A Truly Super Super Bowl
Check this out. This is amazing. Out of the blue the NFL sent me a letter asking me to take over the running of the league. At first I was reluctant (it seemed like such a big responsibility) but then when I considered the screwy way the playoffs are run and the tiresome bombast that has become the Super Bowl, I decided to step up and make some changes. I fired off this letter to the league, and here is what it said:
Starting next year we’re going to do things a little differently. Although I am respectful of the League and it’s storied past I look at the League as essentially innovative and therefore trust that these changes will be embraced in the right spirit.
First, we’re going to do away with the AFC/NFC divisions. All the teams will be playing in a single conference and playoff seeding will be based solely on win-loss records. In round one, the first seed will play the tenth seed, the second seed will play the ninth seed, and so on. There will be no wild card teams. There will be no playoff byes. And there will be no teams with losing records getting into the playoffs while other teams with better records are denied.
While it may come as a shock and a disappointment to advertisers, there will no longer be a week off before the Super Bowl. This will reduce the ridiculous media circus surrounding the event and cut down on the tedious media exercise of trying to say the same thing over and over again in different ways. More than that, it will relieve the athletes of having to trot out the same weary, clichéd responses to the same vapid questions.
We are going to do away with the unfair and inauthentic system of holding the Super Bowl exclusively in domed stadiums in warm climates. From coast to coast, at every level, all season long, football it is played outdoors in every kind of weather condition. This adds a dimension of excitement to the game that should not be brushed aside just because a bunch of wealthy executives don’t want to get their tootsies frozen. If they can’t take it, they might want to think about giving up their tickets to real fans who regularly brave adverse weather conditions all season long to root for their heroes.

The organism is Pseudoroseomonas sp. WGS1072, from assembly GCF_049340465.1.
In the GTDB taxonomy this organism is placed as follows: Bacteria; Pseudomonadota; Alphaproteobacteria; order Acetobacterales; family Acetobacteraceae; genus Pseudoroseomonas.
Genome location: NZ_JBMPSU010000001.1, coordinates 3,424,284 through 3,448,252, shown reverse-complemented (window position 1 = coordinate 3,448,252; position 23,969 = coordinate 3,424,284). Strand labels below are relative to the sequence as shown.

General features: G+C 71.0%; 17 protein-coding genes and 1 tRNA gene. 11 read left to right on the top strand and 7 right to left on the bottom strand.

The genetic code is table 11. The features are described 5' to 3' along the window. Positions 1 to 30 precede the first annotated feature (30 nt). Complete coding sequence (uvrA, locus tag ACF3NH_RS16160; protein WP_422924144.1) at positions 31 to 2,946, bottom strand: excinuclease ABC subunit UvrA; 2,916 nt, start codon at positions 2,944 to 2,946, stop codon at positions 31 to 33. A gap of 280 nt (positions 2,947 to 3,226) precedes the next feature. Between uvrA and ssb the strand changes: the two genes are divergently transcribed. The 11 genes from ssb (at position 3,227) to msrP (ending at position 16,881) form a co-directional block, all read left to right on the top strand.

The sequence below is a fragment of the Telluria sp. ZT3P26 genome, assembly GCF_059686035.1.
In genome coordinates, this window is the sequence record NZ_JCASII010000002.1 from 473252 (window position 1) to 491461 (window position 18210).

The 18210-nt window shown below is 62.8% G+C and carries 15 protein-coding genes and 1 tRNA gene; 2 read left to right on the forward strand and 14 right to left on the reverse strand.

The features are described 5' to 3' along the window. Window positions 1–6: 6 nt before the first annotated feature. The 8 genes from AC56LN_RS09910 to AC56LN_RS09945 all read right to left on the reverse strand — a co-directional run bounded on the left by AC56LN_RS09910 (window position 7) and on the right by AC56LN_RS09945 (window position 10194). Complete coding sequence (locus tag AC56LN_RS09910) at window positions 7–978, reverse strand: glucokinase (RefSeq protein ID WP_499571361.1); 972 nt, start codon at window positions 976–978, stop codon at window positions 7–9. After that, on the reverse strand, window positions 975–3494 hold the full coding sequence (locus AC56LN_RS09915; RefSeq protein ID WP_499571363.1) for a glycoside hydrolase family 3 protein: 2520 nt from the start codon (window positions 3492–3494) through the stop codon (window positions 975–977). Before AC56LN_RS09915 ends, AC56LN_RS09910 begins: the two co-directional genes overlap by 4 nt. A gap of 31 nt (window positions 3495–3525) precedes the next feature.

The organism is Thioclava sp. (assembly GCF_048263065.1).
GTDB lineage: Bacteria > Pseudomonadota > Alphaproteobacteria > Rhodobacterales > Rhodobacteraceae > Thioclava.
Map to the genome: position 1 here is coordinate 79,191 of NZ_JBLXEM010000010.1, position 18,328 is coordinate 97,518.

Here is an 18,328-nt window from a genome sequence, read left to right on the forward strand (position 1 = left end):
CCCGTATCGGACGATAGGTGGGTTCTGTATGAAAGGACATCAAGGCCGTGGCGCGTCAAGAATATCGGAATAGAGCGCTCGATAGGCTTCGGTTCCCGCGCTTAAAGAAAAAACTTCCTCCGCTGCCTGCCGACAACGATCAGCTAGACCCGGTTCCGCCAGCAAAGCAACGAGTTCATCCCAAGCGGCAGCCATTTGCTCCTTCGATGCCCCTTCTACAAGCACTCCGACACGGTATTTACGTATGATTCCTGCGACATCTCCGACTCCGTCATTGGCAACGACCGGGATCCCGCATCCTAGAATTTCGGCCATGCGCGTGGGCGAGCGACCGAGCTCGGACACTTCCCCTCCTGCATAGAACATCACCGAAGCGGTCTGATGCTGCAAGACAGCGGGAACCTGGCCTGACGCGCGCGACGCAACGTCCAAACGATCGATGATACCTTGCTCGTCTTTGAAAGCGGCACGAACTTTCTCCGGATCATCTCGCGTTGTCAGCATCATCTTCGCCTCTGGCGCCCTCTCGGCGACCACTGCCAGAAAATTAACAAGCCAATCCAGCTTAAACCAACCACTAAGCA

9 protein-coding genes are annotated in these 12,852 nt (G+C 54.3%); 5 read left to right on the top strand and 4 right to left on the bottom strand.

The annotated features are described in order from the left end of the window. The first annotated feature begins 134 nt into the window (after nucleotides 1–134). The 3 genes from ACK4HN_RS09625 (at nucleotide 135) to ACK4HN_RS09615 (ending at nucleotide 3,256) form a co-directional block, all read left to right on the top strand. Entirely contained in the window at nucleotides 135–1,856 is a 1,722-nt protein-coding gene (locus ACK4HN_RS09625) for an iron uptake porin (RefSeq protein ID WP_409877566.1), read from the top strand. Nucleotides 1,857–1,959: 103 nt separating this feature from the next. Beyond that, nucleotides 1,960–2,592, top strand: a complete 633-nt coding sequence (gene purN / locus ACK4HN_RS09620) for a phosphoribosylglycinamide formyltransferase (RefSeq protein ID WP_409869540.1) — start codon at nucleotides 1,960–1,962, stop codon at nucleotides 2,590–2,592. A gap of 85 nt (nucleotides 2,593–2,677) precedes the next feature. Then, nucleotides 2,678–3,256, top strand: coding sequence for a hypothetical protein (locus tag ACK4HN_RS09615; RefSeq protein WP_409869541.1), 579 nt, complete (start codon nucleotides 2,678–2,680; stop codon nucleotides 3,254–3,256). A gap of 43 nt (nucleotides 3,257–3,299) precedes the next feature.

A round robin system that allows every NFL city to host the Super Bowl is fairer to the fans and the team owners and insures an economic windfall to each city that supports a team. If it so happens that a Buffalo or St. Louis seem a little too dull to be worthy of a big party like the Super Bowl, than maybe the league ought to consider moving teams to more exciting places currently without teams, like Los Angeles or San Antonio.
To some extent the League has lived in a vacuum. Except for a keen understanding of the value to itself of advertising dollars, the League has failed to recognize that the Super Bowl is no longer a mere sporting event. It has become a national holiday. More American productivity is lost on the Monday after Super Bowl Sunday than on any other day of the year (with the exception of the day after Thanksgiving).
This would seem to cry out for rescheduling the event to Saturday. But a better solution would be to simply move the Super Bowl up two weeks so that it coincides with the Martin Luther King holiday. Yes, this means that the season will have to start a week earlier but think of the benefits. Opening weekend will then fall on Labor Day weekend and the first round of the playoffs will occur during the Christmas weekend when, at present, crappy second-rate college bowl games are the only offerings.
I feel confident these changes will make for a more competitive game and a more enjoyable Super Bowl experience for all concerned. Any loss of revenue that may briefly occur due to the shock of breaking with past traditions will soon be made up by having a more engaged and enthusiastic audience.
Oh, and by the way, if you could arrange to have the Blue Angels fly low enough to kill whoever is performing the overblown, lip-synched halftime show, I think a lot of fans would appreciate that.
Your New Commissioner,